Play Live Radio
Next Up:
0:00 0:00
Available On Air Stations

Onondaga County Residents Have New Way To Ensure A Better Future For Glass Bottles

These types of glass bottles can now be taken to any of 10 redemption centers to ensure they're actually recycled.
These types of glass bottles can now be taken to any of 10 redemption centers to ensure they're actually recycled.

For years, Onondaga County residents have faithfully been putting their glass wine and liquor bottles in their recycling bins thinking they ultimately return to a new life as more bottles. But that’s not the case. However, there’s now a better way to make sure those non-redeemable bottles have a more useful future.

So you’ve polished off that bottle of wine and you put it out for recycling. But what really happens to it?

"When it goes into the blue bin, it gets broken, it's dirty, and it's used as engineering aggregate and landfills for daily cover, building roads."

Wait, what? Landfill cover? That’s certainly an ironic fate. Executive Director of the Onondaga County Resource recovery agency Dereth Glance realized there had to be a better way to reclaim that glass. So, OCRRA has partnered with ten redemption centers where residents can take their bottles.

"We wanted to work with the local redemption facilities because the state has yet to expand the bottle bill to include wine and liquor bottles. We know that's about 50 percent of the glass in blue bins. There's a supply chain hungry for clean glass."

In addition to wine and liquor bottles, non-deposit iced tea and juice containers are also accepted. Glance says they’re working with a company called Tomra, which makes those bottle and can redemption machines.

"They come with their truck, pick up the glass, and take it back to their glass processing plants. It'll automatically sort by color, it's clean enough, it turns into what's called glass cullet, and they're able to re-form that into a new fresh glass bottle."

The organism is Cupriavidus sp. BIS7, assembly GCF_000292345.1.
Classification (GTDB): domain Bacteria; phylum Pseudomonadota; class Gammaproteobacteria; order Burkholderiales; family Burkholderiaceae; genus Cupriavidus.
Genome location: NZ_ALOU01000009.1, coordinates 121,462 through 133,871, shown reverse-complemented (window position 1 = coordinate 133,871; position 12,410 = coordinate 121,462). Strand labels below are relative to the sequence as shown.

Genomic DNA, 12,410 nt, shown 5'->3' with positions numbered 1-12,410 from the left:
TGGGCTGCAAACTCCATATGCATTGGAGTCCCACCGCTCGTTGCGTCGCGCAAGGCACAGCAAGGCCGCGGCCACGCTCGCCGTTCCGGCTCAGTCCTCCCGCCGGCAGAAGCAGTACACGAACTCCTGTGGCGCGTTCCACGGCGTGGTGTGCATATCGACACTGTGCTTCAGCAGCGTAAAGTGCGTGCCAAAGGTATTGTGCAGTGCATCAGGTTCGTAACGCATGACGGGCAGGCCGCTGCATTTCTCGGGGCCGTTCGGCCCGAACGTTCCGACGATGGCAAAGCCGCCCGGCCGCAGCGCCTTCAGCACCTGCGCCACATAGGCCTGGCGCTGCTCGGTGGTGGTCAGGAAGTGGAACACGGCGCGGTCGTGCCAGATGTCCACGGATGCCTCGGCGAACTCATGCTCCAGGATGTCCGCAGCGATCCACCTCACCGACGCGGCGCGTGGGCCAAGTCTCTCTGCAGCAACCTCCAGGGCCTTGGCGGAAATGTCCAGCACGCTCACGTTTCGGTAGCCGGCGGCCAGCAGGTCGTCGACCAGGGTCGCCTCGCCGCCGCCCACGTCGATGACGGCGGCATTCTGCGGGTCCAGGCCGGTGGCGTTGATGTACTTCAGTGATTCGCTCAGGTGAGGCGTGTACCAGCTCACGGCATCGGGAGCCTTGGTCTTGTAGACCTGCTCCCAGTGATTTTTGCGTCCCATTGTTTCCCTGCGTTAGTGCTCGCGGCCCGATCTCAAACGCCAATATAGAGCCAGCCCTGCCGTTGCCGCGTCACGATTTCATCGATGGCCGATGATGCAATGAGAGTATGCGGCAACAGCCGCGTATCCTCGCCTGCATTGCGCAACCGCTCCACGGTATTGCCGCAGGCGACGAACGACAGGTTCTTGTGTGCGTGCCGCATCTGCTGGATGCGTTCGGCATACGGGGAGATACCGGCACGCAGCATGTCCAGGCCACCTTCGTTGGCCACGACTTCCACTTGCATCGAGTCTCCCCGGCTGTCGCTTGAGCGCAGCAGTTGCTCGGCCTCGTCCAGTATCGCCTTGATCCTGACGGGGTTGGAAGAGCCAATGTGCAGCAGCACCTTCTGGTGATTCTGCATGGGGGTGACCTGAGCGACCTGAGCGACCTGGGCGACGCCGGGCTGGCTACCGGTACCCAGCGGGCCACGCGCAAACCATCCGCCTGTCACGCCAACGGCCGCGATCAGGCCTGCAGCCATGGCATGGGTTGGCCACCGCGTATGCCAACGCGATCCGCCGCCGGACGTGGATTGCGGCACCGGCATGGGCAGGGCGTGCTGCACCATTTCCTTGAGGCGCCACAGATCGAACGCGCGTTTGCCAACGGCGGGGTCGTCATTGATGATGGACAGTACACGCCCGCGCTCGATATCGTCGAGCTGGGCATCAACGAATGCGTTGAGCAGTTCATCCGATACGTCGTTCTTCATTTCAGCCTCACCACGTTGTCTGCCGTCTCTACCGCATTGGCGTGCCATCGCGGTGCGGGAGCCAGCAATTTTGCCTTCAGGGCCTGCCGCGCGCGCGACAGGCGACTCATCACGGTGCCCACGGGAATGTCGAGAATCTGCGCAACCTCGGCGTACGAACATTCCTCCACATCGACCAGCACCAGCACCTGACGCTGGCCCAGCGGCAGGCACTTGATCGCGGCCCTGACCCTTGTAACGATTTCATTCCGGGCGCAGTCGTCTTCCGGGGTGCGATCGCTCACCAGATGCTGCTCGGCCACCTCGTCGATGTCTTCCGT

Glance mentioned the state’s bottle bill. It’s approaching its 40th anniversary, and she calls it one of the most effective materials management policies.

"We know that those all get recycled. It's clean, it's sort of your first extended producer responsibility, and it's very effective. There's huge opportunities with wine and liquor bottles."

Because adding that nickel deposit would be a financial incentive to return it, just like it is for soda and beer cans and plastic beverage bottles. Glance hopes this one-of-a-kind pilot project demonstrates to the state that people are interested and willing to return all glass bottles.

"We wanted to launch this as a proof of concept, hopefully inspire other communities, and inspire the state to modernize and expand the deposit law so it just becomes second nature."

But will it really? Glance says they conducted a soft launch around memorial day, and redemption centers were receiving cases of material. Remember, though…this is just for wine, liquor, and non-alcoholic glass containers only. Glance says still put those glass pickle, jelly, and other food jars in the blue bin. Redemption sites and more information can be found here.

Scott Willis covers politics, local government, transportation, and arts and culture for WAER. He came to Syracuse from Detroit in 2001, where he began his career in radio as an intern and freelance reporter. Scott is honored and privileged to bring the day’s news and in-depth feature reporting to WAER’s dedicated and generous listeners. You can find him on twitter @swillisWAER and email him at